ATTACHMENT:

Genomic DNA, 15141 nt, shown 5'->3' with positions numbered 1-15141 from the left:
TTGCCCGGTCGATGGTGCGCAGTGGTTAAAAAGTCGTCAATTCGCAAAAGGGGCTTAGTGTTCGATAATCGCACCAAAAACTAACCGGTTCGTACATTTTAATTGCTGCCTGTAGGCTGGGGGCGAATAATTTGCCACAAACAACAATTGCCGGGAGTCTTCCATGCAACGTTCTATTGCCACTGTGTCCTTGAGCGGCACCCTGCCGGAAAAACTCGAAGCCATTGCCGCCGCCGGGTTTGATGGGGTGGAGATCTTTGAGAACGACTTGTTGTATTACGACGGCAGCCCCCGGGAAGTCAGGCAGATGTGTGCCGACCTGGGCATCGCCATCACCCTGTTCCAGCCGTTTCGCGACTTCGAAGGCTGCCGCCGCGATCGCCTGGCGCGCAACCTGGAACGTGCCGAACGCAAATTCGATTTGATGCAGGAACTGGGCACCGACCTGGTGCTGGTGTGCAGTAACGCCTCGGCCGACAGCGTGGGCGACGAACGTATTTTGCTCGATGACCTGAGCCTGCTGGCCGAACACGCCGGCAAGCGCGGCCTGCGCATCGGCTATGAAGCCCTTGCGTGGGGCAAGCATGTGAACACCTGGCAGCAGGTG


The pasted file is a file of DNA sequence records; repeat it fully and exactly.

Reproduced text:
Genomic DNA, 15141 nt, shown 5'->3' with positions numbered 1-15141 from the left:
TTGCCCGGTCGATGGTGCGCAGTGGTTAAAAAGTCGTCAATTCGCAAAAGGGGCTTAGTGTTCGATAATCGCACCAAAAACTAACCGGTTCGTACATTTTAATTGCTGCCTGTAGGCTGGGGGCGAATAATTTGCCACAAACAACAATTGCCGGGAGTCTTCCATGCAACGTTCTATTGCCACTGTGTCCTTGAGCGGCACCCTGCCGGAAAAACTCGAAGCCATTGCCGCCGCCGGGTTTGATGGGGTGGAGATCTTTGAGAACGACTTGTTGTATTACGACGGCAGCCCCCGGGAAGTCAGGCAGATGTGTGCCGACCTGGGCATCGCCATCACCCTGTTCCAGCCGTTTCGCGACTTCGAAGGCTGCCGCCGCGATCGCCTGGCGCGCAACCTGGAACGTGCCGAACGCAAATTCGATTTGATGCAGGAACTGGGCACCGACCTGGTGCTGGTGTGCAGTAACGCCTCGGCCGACAGCGTGGGCGACGAACGTATTTTGCTCGATGACCTGAGCCTGCTGGCCGAACACGCCGGCAAGCGCGGCCTGCGCATCGGCTATGAAGCCCTTGCGTGGGGCAAGCATGTGAACACCTGGCAGCAGGTG